Slowdive on Their Reunion, “Souvlaki,” Creation Records, “Pygmalion,” and Shoegazing | Under the Radar | Music Blog for the Indie Music Magazine
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Slowdive on Their Reunion, “Souvlaki,” Creation Records, “Pygmalion,” and Shoegazing

Neil Halstead and Rachel Goswell: Looking Back to Move Ahead

Aug 11, 2014 Issue #50 - June/July 2014 - Future Islands Bookmark and Share

Slowdive‘s reformation after decades of silence is a moment that many of its fansand, at points, the band itselfnever saw coming. The reunion was spurred by an offer from Primavera Sound, the annual music festival in Barcelona, Spain. The former members of Slowdive had kept in contact over the years and occasionally mulled over the idea of getting back together, and Primavera felt like a perfect opportunity. (Shockingly, it was the first serious, official offer they recall receiving.) It would give them several months to rehearse, and if those sessionsand the gigs following themwent well, they’d give serious consideration to turning their reunion into something more permanent. Founding guitarist and vocalist Neil Halstead has expressed that he’d like for this to be more than just a trip down memory lane, and that their intention is to make another album.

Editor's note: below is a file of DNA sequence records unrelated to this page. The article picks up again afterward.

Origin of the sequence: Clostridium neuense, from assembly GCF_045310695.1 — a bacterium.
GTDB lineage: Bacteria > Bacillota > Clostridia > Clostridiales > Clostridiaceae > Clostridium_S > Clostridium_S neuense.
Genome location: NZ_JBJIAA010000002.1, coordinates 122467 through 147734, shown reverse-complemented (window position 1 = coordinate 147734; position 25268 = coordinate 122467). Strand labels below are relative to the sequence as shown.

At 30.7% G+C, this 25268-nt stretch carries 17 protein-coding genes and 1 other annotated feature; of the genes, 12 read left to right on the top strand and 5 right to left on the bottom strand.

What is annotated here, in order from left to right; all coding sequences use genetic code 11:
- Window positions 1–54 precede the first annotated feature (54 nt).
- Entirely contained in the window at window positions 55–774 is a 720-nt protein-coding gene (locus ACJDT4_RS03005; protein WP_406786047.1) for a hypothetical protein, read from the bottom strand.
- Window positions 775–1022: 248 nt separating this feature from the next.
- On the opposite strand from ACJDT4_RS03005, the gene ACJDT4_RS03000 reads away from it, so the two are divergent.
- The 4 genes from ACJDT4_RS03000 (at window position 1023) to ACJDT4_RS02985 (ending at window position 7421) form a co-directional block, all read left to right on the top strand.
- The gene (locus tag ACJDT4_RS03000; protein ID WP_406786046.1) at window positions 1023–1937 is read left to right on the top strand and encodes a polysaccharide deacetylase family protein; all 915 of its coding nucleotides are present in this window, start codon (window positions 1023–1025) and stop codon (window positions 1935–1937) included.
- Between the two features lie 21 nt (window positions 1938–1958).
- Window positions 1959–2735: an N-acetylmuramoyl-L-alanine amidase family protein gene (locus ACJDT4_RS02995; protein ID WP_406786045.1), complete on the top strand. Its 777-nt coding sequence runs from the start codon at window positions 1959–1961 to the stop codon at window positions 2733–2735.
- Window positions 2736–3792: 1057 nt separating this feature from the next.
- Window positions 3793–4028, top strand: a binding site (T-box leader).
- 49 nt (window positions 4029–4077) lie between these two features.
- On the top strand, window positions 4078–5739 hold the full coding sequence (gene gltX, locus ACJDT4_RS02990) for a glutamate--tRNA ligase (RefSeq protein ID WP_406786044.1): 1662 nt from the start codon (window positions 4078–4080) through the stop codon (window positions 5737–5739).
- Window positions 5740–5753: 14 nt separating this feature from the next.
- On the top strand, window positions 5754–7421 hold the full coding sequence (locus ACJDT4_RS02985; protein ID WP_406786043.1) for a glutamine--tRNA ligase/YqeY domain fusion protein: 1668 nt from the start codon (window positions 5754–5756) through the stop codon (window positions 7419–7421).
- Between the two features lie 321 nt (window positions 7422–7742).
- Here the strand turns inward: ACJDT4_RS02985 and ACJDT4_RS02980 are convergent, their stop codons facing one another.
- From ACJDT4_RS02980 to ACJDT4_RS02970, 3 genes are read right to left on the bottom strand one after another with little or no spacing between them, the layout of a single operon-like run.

“It has to be fun,” singer and guitarist Rachel Goswell says, laying out the conditions for Slowdive to record a new LP. “It’s really important that everybody enjoys it.”

Now, with an ever-growing set of festival-headlining gigs and the possibility of a new record looming on the horizon, the five members of Slowdive’s core lineup found themselves gathered in Readingthe British town where the band originally formedfor their first set of rehearsals in two decades.

“It was quite goosebump-y, some of it,” says Goswell, recounting their first practice session. “I mean, we started off with ‘Slowdive,’ which was the first song that we [rehearsed]. And it was really weird!” she laughs. “We sounded really good, but it was just really, really spooky. We’re doing this, and I was looking around at everybody and we’re 20 years older. So much has happened in our respective lives in those 20 years.”

To work out details of songs they’ve forgotten, the members of Slowdive have turned to old YouTube performance videos, fan sites, and gear databases such as GuitarGeek.

“It’s quite strange going back and looking back at videos of us from that time,” says Goswell. “God knows what I’m going to be thinking when I’m 60 and looking back at everything we’re doing now.”